In Argentina, Swine Flu Means Early Curtain Call

Wide: A couple uses hand sanitizer before entering a theater in Buenos Aires, Argentina. i i

A couple uses hand sanitizer before entering the theater to see a performance La Forma De Las Cosas, or The Way Things Are, at the Multiteatro in Buenos Aires, Argentina. The swine flu epidemic has hit the country's once-vibrant theater industry particularly hard. Silvina Frydlewsky for NPR hide caption

itoggle caption Silvina Frydlewsky for NPR
Wide: A couple uses hand sanitizer before entering a theater in Buenos Aires, Argentina.

A couple uses hand sanitizer before entering the theater to see a performance La Forma De Las Cosas, or The Way Things Are, at the Multiteatro in Buenos Aires, Argentina. The swine flu epidemic has hit the country's once-vibrant theater industry particularly hard.

Silvina Frydlewsky for NPR

In Argentina, swine flu has killed more than 160 people — more than Mexico, where the epidemic began, and the highest death toll outside the United States. The spread of the disease has public health officials scrambling, and it has hurt an economy already reeling from the worldwide economic crisis.

One sector that has been battered is Argentina's vibrant theater industry. It is Latin America's richest, with hundreds of venues.

Children's theater has been hit especially hard. At a recent performance of Zorro in Buenos Aires, the crowd was enthusiastic as children — some as young as three — cheered the swashbuckling production that featured live horses, plenty of slapstick and lots of sword fights.

But only half the 800 seats were filled.

The Gutierrez Children's Hospital in the Argentine capital, Buenos Aires, has seen more children with swine flu than anywhere else in the country of 40 million.

The Gutierrez Children's Hospital in Buenos Aires i i

The Gutierrez Children's Hospital in Buenos Aires has seen more children with swine flu than anywhere else in Argentina, where an estimated 100,000 people have been infected with the H1N1 virus and more than 160 died. Silvina Frydlewsky for NPR hide caption

itoggle caption Silvina Frydlewsky for NPR
The Gutierrez Children's Hospital in Buenos Aires

The Gutierrez Children's Hospital in Buenos Aires has seen more children with swine flu than anywhere else in Argentina, where an estimated 100,000 people have been infected with the H1N1 virus and more than 160 died.

Silvina Frydlewsky for NPR

Dr. Eduardo Lopez, chief of the medical department and one of the country's top epidemiologists, says the disease spread to the country after an Argentine teenager returned from a trip to Florida.

"We estimate — and I agree with the health ministry — that at least 100,000 people were affected," Lopez says.

He says the worst has passed, and that he attributes to a public health campaign.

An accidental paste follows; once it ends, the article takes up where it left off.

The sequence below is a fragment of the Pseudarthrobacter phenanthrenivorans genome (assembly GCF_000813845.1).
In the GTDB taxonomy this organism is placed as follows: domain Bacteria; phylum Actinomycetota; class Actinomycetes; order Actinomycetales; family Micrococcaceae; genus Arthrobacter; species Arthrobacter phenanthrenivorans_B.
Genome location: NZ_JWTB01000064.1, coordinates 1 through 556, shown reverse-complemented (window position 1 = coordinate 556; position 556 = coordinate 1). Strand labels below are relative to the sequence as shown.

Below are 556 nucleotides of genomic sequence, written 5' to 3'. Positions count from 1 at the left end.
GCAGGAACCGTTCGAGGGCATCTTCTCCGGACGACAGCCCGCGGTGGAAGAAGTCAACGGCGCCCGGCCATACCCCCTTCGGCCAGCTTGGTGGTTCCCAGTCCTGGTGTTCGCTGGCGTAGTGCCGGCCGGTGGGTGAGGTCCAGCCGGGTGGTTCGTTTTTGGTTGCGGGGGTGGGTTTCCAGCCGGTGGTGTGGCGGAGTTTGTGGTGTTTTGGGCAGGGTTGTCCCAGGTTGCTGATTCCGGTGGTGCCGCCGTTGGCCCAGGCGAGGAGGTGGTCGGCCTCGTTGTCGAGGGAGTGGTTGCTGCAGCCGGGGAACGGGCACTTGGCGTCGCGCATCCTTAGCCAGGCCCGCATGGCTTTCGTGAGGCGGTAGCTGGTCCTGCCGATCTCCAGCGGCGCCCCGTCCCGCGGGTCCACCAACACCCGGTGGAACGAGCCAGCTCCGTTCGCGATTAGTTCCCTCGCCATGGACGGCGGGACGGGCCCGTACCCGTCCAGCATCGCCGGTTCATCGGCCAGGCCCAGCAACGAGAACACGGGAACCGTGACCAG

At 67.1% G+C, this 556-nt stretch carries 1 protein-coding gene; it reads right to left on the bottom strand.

Winter vacations for schoolchildren were extended from two weeks to four, and Argentines were urged to avoid public spaces.

Restaurants, cafes, tango clubs and museums in Buenos Aires, a cosmopolitan, European-style metropolis, have seen business plummet, too.

But it's been particularly painful for theater — where July is the top ticket-generating month.

Carlos Rottemberg owns seven theaters. He says theaters closed for 10 days and that ticket sales plummeted.

Rottemberg says swine flu hit just when theaters were gearing up with investments — more productions to cope with the high season. Now, he says, 2009 may be a wash.

Despite critical acclaim, 'The Way Things Are' is closing at the end of the month. i i

Despite critical acclaim, The Way Things Are is closing at the end of the month because of low attendance, due to worries over the flu outbreak. Silvina Frydlewsky for NPR hide caption

itoggle caption Silvina Frydlewsky for NPR
Despite critical acclaim, 'The Way Things Are' is closing at the end of the month.

Despite critical acclaim, The Way Things Are is closing at the end of the month because of low attendance, due to worries over the flu outbreak.

Silvina Frydlewsky for NPR

Four flights down from his office in the Multiteatro, people formed a line on a recent evening to see a play about relationships, La Forma De Las Cosas, or The Way Things Are.

In the past, the critically acclaimed show would have run late into the year. Now, it's about to close.

Gaston Martinez is a theater fan who is worried about the flu, but says he had to go to see this play.

"Yes, we're all worried," he says, adding that rumors had generated panic.

If the proper precautions are taken, Martinez says, there's no problem.

Martinez and a friend, like everyone else in line, had to lather their hands with disinfectant after handing their ticket to a ticket-taker.

But as the curtain rose, and music for the play began, only a quarter of the seats were filled.

Argentina is a country accustomed to sharp ups and downs. Theater has thrived through economic crises and military dictatorships.

But the flu is another story.

Daniela Meroni, a typical middle-class resident in Buenos Aires, says she usually goes to the theater once a week, and she often brings her young son.

Meroni says she has a list of plays and shows she wants to see, but she is afraid of getting sick ad spreading the virus to her son.

The show may go on, but she says she's not ready to go back.

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